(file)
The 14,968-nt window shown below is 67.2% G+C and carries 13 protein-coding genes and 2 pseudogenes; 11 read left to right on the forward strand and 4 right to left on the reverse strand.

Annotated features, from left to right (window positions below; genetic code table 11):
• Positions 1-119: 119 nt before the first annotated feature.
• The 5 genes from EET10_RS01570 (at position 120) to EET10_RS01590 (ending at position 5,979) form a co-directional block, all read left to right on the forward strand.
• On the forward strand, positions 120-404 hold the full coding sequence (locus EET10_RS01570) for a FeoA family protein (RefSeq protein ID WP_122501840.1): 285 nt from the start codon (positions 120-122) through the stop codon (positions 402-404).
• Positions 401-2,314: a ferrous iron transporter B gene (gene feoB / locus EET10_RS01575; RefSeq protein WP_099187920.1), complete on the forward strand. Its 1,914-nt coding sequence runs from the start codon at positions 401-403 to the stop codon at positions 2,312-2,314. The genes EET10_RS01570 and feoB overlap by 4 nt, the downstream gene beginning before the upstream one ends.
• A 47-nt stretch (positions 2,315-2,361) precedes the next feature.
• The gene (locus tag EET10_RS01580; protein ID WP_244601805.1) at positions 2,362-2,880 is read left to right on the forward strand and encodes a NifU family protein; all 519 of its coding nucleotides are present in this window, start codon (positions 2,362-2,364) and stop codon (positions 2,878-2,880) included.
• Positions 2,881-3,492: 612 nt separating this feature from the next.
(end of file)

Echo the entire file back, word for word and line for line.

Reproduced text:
The 14,968-nt window shown below is 67.2% G+C and carries 13 protein-coding genes and 2 pseudogenes; 11 read left to right on the forward strand and 4 right to left on the reverse strand.

Annotated features, from left to right (window positions below; genetic code table 11):
• Positions 1-119: 119 nt before the first annotated feature.
• The 5 genes from EET10_RS01570 (at position 120) to EET10_RS01590 (ending at position 5,979) form a co-directional block, all read left to right on the forward strand.
• On the forward strand, positions 120-404 hold the full coding sequence (locus EET10_RS01570) for a FeoA family protein (RefSeq protein ID WP_122501840.1): 285 nt from the start codon (positions 120-122) through the stop codon (positions 402-404).
• Positions 401-2,314: a ferrous iron transporter B gene (gene feoB / locus EET10_RS01575; RefSeq protein WP_099187920.1), complete on the forward strand. Its 1,914-nt coding sequence runs from the start codon at positions 401-403 to the stop codon at positions 2,312-2,314. The genes EET10_RS01570 and feoB overlap by 4 nt, the downstream gene beginning before the upstream one ends.
• A 47-nt stretch (positions 2,315-2,361) precedes the next feature.
• The gene (locus tag EET10_RS01580; protein ID WP_244601805.1) at positions 2,362-2,880 is read left to right on the forward strand and encodes a NifU family protein; all 519 of its coding nucleotides are present in this window, start codon (positions 2,362-2,364) and stop codon (positions 2,878-2,880) included.
• Positions 2,881-3,492: 612 nt separating this feature from the next.